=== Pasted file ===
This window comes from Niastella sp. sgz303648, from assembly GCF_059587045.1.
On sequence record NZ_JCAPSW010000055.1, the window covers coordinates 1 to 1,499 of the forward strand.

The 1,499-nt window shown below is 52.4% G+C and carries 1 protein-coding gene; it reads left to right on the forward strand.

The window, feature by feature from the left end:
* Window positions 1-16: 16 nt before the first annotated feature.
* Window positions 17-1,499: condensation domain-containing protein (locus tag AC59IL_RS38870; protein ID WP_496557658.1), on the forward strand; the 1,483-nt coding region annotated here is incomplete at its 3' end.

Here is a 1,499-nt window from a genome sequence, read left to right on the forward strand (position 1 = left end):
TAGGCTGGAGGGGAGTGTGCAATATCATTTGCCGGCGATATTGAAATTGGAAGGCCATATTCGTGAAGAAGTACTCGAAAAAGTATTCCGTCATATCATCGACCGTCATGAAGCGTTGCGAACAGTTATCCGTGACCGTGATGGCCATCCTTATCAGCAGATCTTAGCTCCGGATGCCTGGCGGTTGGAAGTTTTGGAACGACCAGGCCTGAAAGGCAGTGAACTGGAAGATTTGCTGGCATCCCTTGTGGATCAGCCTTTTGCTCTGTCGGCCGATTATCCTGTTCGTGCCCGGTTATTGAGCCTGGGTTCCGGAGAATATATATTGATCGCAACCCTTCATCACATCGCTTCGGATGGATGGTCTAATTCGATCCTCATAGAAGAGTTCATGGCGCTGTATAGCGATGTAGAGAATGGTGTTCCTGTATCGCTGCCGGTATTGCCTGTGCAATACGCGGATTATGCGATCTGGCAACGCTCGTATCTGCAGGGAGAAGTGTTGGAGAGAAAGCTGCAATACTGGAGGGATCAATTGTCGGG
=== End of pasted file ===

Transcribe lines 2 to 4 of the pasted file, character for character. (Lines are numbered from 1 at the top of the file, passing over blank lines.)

On sequence record NZ_JCAPSW010000055.1, the window covers coordinates 1 to 1,499 of the forward strand.

The 1,499-nt window shown below is 52.4% G+C and carries 1 protein-coding gene; it reads left to right on the forward strand.

The window, feature by feature from the left end: